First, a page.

Retro bikes dusted off for cycling show
A group of cycling mad mates have come together to showcase bike riding from a bygone era.
More than 200 steel-frame bikes, all dating before the 1990s, were on display at the inaugural Retro Rouse in Freeman’s Bay on Saturday.
Principal organiser Shane Goodwin said with so many incredible bikes being stashed away in garages, he and four friends thought it was worth bringing them all together.
Goodwin said many of the bikes reflected cycling in the 1970s and 80s, the era in which he grew up riding in.
‘‘I think it’s the greatest era of the sport, it’s a lot more real than it is today,’’ he said.
‘‘The way the bikes were made, all the craftsmanship and componentry, they weren’t massproduced.’’
Organiser Steve Thompson has collected more than 90 retro bikes and had about 30 of them on display at Retro Rouse.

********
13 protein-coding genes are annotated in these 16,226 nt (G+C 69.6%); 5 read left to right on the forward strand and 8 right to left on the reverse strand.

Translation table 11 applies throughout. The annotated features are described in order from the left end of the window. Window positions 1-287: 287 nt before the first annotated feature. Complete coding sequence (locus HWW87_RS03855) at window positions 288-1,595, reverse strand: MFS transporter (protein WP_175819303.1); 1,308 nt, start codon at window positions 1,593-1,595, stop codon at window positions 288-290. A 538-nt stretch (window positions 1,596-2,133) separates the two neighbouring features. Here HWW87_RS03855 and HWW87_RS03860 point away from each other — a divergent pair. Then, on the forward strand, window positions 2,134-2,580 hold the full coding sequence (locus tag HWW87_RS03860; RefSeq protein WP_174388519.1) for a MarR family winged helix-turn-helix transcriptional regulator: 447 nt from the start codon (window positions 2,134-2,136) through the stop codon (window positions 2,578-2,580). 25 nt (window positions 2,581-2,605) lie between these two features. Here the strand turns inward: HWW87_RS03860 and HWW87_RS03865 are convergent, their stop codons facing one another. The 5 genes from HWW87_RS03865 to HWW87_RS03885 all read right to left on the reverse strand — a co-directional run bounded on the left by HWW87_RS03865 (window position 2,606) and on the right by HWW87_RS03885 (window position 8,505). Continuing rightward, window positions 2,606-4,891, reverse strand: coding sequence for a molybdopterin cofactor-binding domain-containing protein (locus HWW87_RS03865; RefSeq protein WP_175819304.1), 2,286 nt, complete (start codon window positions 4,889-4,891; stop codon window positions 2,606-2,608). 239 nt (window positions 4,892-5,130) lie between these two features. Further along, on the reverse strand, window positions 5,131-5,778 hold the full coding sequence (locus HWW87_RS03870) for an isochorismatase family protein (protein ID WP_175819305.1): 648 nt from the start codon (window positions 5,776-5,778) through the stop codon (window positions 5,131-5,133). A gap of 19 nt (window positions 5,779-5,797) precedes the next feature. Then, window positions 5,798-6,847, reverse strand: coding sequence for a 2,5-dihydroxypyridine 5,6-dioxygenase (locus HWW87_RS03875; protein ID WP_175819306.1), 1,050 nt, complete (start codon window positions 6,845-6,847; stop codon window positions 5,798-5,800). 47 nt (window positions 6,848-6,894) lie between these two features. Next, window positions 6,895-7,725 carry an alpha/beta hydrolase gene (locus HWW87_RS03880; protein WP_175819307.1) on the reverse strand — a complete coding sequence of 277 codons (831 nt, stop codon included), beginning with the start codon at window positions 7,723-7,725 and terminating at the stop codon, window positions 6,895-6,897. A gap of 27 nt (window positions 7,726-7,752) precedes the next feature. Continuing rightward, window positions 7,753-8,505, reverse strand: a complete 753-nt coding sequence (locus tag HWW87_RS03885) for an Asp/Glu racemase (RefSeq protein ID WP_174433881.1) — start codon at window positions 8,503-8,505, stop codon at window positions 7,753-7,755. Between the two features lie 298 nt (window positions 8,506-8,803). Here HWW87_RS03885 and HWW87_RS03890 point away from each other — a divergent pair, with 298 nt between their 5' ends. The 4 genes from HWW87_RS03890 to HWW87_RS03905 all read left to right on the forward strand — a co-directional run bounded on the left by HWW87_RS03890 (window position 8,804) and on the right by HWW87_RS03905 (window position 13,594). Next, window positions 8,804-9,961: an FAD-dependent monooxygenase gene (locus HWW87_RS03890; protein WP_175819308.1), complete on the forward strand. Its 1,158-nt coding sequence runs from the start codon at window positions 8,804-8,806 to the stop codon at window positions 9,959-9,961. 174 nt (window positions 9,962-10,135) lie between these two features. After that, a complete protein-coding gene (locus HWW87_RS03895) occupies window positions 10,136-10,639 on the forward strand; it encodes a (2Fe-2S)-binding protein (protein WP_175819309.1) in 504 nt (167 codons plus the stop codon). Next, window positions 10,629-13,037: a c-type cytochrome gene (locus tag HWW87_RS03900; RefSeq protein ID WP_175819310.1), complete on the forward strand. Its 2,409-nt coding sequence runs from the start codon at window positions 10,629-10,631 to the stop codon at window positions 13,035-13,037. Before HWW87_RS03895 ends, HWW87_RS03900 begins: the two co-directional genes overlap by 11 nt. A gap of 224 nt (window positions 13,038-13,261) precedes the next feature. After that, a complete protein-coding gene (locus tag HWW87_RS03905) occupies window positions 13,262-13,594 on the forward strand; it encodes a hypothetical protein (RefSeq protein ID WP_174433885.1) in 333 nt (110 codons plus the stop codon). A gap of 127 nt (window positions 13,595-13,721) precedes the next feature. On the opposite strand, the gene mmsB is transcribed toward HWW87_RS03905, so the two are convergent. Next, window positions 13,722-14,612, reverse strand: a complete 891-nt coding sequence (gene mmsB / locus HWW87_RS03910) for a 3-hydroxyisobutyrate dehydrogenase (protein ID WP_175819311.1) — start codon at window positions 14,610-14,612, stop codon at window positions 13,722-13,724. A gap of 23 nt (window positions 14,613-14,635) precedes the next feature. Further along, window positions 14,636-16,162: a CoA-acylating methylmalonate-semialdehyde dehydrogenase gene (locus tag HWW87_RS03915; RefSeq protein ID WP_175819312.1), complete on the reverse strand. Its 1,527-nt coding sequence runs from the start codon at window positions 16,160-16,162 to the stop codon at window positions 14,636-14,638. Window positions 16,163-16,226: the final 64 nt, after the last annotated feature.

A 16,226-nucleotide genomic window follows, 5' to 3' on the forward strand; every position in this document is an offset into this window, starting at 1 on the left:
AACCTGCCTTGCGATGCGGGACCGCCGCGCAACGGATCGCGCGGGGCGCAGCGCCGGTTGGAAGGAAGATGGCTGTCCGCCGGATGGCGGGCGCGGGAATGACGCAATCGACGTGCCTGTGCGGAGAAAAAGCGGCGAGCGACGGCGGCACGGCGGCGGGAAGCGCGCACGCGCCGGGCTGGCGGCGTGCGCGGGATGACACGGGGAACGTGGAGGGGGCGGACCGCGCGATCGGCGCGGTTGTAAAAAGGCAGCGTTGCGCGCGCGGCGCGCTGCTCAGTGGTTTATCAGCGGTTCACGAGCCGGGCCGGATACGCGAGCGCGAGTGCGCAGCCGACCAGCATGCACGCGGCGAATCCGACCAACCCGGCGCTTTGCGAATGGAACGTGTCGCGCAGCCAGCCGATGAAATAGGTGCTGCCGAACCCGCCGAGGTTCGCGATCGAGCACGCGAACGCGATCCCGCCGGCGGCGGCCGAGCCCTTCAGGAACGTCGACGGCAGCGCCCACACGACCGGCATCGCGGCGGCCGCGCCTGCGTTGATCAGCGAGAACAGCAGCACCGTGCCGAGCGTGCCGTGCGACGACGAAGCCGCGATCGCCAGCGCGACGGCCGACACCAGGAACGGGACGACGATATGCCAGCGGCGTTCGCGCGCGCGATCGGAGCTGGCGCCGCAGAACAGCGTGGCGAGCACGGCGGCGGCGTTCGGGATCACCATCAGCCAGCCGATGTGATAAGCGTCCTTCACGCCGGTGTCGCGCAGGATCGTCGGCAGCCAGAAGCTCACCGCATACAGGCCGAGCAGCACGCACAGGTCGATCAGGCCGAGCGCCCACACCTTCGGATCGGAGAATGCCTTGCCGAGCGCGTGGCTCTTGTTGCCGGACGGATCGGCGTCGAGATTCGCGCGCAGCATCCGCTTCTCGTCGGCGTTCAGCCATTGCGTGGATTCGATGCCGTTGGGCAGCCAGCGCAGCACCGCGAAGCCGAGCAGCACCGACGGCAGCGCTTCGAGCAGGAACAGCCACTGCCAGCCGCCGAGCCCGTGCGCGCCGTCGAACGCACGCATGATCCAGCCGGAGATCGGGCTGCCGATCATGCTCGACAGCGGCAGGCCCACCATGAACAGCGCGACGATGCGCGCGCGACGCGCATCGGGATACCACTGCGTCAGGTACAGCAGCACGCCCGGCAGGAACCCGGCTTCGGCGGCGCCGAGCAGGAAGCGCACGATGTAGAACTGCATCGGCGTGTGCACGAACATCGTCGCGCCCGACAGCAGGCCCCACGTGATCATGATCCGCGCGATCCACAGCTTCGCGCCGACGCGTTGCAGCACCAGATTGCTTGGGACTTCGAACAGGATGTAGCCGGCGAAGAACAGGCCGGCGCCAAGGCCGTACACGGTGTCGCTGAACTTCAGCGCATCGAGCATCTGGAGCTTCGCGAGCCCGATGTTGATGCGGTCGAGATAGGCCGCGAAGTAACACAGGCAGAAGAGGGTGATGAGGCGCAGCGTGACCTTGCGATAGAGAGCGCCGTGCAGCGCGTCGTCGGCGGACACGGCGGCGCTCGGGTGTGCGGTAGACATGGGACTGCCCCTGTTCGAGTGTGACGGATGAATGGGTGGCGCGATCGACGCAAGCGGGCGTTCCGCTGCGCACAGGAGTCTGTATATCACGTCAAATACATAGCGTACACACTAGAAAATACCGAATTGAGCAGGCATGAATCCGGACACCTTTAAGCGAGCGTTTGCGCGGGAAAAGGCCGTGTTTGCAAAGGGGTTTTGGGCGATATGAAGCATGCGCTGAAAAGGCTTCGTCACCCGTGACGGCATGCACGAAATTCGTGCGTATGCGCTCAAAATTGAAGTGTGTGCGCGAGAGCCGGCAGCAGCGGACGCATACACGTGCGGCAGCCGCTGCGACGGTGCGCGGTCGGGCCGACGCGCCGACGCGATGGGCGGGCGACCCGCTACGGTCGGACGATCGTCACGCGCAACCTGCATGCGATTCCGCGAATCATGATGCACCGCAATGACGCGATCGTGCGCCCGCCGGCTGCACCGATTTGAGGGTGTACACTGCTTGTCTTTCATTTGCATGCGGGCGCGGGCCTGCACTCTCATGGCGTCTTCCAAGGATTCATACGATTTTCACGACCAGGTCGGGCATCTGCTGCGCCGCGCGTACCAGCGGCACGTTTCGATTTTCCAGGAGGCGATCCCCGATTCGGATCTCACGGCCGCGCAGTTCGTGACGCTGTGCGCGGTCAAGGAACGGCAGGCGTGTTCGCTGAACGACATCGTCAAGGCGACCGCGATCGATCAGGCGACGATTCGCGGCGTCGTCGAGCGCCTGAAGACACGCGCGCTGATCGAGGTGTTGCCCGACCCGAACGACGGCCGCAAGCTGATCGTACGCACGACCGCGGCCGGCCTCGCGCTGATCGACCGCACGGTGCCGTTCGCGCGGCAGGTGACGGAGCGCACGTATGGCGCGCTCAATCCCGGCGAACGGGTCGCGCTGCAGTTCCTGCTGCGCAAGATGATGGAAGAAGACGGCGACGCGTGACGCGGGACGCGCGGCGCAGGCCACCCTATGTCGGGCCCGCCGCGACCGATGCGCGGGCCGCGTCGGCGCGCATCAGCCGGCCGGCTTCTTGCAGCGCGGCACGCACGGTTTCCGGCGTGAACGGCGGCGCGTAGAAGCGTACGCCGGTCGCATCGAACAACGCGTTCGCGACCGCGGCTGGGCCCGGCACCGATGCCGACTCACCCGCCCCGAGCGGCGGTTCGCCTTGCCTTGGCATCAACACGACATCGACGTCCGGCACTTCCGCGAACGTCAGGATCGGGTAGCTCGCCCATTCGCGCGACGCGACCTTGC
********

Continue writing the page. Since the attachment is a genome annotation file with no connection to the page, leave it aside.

He said bikes from previous eras tended to have distinctive designs as they didn’t need to meet particular requirements for racing.
‘‘They all look the same now, you look around here today and they’re all pretty different and that’s the beauty of it,’’ Thompson said.
‘‘In the 80s and 90s you could build whatever you wanted, there were basically no restrictions. So that was the difference, you could have anything.’’
Thompson said this can be seen in retro features such as small front wheels and curved top tubes.
Goodwin’s wife Carmen said the niche vintage bike market was on the rise.
‘‘This event is really a celebration of an era of cycling before carbon fibre.’’
Nostalgic bike lovers came from all over New Zealand with some having even come from the South Island.
One of the most rare bikes on display was the Lotus Type 108, of which only 15 were made worldwide.
Goodwin and Thompson said they intend to do the event annually and make it ‘‘bigger and better’’.
Steve Thompson and Shayne Goodwin wanted to showcase their love of retro bikes.